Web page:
HARRISON, N.J. -- Before the New York Red Bulls' friendly against Tottenham on Thursday, his first match with his new squad, Thierry Henry talked about the script that had unfolded over a long career to get him to this point with New York.

The script that, because of his 232 goals in 17 club seasons, made him the most anticipated international recruit to the MLS since David Beckham three years ago. The script that led him to the highest profile of places -- New York. And the script that had him facing a longtime rival in his first match with New York, as his Arsenal squad frequently matched up with Tottenham during Henry's eight seasons there.

"What a script to come here," Henry said.

Henry took that script and wrote a new chapter, scoring a goal in the 25th minute and giving the Red Bulls a brief lead before Tottenham would come back in the second half and win 2-1. Henry played only the first half of the match, handing his No. 14 jersey to Tottenham midfielder Luka Modric as he walked off the field at halftime.

The goal was Henry's first in nearly three months, after he was used sparingly as a substitute for the French national team in the World Cup and with club team Barcelona as of late. On July 13, Henry signed a four-and-a-half year contract with the Red Bulls, and almost immediately he displayed the effect he could have on his new club, along with the ripple effect that could spread through MLS.

"He's going to have a massive, massive impact for us," Red Bulls coach Hans Backe said after the match. "But to be realistic, too, one player can't in a way change the team totally. He needs his teammates around him to feed him with the right killer passes."

One of those killer passes came in the 25th minute, as Henry put the exclamation point on his debut. It ignited the crowd of 20,312, about 4,000 more than the average for Red Bulls games this season. After a couple of missed chances, Henry broke through off a well-placed low cross from midfielder Joel Lindpere. Henry lunged and stuck his right foot in the ball's path, knocking it into the net to the left of Tottenham goalkeeper Carlo Cudicini.

"The young guy up front there," Tottenham coach Harry Redknapp said. "Henry? Looks like he's got a good future.

"He was fantastic. He's a different class. He's still a world-class player."

After the goal, Henry looked as if he almost expected it, jogging to the corner of the field while nodding his head. As he walked back to midfield, he blew a kiss to each side of the crowd.

"Actually, he's a lot taller than I thought," Lindpere said of Henry's lunge. "He's quite tall, and he has long legs. So thankfully, he scored."

The Henry effect was everywhere, from his pregame warmups to his in-game theatrics. Henry led the Red Bulls out of the tunnel to a huge roar from the crowd. He was the last to be introduced, resulting in another rousing ovation. Each time he had a chance to touch the ball, the crowd began to buzz in anticipation of what could follow.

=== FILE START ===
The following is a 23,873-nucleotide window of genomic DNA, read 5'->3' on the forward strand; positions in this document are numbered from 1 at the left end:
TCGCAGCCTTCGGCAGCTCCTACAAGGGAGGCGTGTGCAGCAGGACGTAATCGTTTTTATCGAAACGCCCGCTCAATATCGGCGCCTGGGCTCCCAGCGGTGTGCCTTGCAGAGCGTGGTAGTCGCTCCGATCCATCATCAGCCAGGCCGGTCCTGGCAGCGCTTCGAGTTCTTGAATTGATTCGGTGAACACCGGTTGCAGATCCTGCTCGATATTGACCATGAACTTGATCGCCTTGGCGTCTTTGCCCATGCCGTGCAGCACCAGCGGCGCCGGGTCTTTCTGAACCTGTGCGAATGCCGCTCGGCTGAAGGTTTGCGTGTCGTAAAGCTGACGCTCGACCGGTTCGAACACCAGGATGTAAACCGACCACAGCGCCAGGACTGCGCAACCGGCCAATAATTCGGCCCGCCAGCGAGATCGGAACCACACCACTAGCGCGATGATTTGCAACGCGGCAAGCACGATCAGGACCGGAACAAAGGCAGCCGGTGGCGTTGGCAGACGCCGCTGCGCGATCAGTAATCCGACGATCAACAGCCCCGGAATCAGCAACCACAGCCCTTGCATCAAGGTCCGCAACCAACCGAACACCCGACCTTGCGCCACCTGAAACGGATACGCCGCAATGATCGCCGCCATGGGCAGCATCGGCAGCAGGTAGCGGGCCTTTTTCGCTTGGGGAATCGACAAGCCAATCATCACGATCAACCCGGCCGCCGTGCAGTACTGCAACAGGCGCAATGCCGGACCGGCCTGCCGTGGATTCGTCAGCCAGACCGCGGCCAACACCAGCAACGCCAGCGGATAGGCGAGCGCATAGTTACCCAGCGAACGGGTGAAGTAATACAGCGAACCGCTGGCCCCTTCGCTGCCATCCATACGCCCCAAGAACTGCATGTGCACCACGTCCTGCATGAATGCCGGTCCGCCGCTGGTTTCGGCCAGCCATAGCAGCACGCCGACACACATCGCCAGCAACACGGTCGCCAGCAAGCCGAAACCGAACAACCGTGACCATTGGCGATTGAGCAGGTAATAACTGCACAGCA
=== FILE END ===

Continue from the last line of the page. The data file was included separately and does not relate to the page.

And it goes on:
It even started before the match, when Henry decided to ride the Port Authority Trans-Hudson (PATH) train to the game. Public transportation was the choice for the biggest star in the MLS right now, far from the celebrity frenzy that surrounded Beckham's first game in 2007 with the Los Angeles Galaxy.

"It was amazing to see the fans and walk with them to the stadium," Henry said. "Just amazing. I'd say the reception was tremendous -- every time I touched the ball, when I came out and when I scored."

And the buzz was for good reason. There were worries about his playing shape because of his lack of time on the field recently (He said after the game he's about "10 or 15 days" away from getting back to being in full shape.), but Henry wiped out those concerns.

He had his first chance in the match's seventh minute, when Red Bulls forward Macoumba Kandji fed him a pass that found him all alone in front of the net, one-on-one with Cudicini. But Henry slipped, and Cudicini was able to get his right foot on the ball to block its path to the net.

Just five minutes later, Henry's attempt to push the ball forward with the back of his foot went off the head of Tottenham defender Kyle Walker, and Henry again found himself with the ball. Again, though, he was a bit overanxious, blasting a shot from just outside the penalty area wide right.

"I think hopefully the goals are going to come," Henry said. "But it's not about goals. It's about helping the team, and I'm trying to work to be as fit as soon as I can."

The Henry effect was also seen in his new teammates, who, despite being somewhat in awe of playing with Henry, found his presence to be invigorating. For Tim Ream, a Red Bulls defender, it brought to life childhood memories of watching Henry.

"I grew up watching Henry play," Ream said. "It's fun to hear the 'oohs' and 'aahs,' and you definitely enjoy it."

Added defender Carlos Mendes, "You've got to step up your game. When you're playing with a guy like Thierry, you want to step up your game. I think it's going to help everybody. We're looking to move forward and hopefully do well this year in the league."

The pinnacle and the climax of the buzz, though, would be the goal. The goal that sent the crowd into a roar, while his teammates rushed to the corner, grinning, to greet him and celebrate.

Henry, though, just pointed to the ground repeatedly. It was him announcing his arrival to the MLS. It was the script -- continued.

"I'm here, that's what I was saying," Henry said. "I'm here."

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